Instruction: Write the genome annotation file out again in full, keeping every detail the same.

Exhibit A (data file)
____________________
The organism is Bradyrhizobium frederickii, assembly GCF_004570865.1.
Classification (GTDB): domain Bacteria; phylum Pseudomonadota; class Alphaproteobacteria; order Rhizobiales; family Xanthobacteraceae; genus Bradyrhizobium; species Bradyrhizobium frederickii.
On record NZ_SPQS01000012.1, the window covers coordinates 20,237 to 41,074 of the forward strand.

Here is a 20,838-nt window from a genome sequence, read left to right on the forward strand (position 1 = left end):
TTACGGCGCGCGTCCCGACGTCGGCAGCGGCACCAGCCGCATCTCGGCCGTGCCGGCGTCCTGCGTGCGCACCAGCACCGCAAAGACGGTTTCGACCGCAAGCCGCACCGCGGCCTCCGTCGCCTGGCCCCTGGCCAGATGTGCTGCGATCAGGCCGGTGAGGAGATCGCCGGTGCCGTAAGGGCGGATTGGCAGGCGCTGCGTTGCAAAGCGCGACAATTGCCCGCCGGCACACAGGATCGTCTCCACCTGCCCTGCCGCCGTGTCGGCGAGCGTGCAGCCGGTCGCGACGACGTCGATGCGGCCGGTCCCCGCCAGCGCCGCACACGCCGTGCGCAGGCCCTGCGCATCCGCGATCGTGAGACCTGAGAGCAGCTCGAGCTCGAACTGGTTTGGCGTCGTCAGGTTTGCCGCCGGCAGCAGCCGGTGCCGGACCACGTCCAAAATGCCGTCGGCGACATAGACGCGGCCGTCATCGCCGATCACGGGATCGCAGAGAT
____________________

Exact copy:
The organism is Bradyrhizobium frederickii, assembly GCF_004570865.1.
Classification (GTDB): domain Bacteria; phylum Pseudomonadota; class Alphaproteobacteria; order Rhizobiales; family Xanthobacteraceae; genus Bradyrhizobium; species Bradyrhizobium frederickii.
On record NZ_SPQS01000012.1, the window covers coordinates 20,237 to 41,074 of the forward strand.

Here is a 20,838-nt window from a genome sequence, read left to right on the forward strand (position 1 = left end):
TTACGGCGCGCGTCCCGACGTCGGCAGCGGCACCAGCCGCATCTCGGCCGTGCCGGCGTCCTGCGTGCGCACCAGCACCGCAAAGACGGTTTCGACCGCAAGCCGCACCGCGGCCTCCGTCGCCTGGCCCCTGGCCAGATGTGCTGCGATCAGGCCGGTGAGGAGATCGCCGGTGCCGTAAGGGCGGATTGGCAGGCGCTGCGTTGCAAAGCGCGACAATTGCCCGCCGGCACACAGGATCGTCTCCACCTGCCCTGCCGCCGTGTCGGCGAGCGTGCAGCCGGTCGCGACGACGTCGATGCGGCCGGTCCCCGCCAGCGCCGCACACGCCGTGCGCAGGCCCTGCGCATCCGCGATCGTGAGACCTGAGAGCAGCTCGAGCTCGAACTGGTTTGGCGTCGTCAGGTTTGCCGCCGGCAGCAGCCGGTGCCGGACCACGTCCAAAATGCCGTCGGCGACATAGACGCGGCCGTCATCGCCGATCACGGGATCGCAGAGAT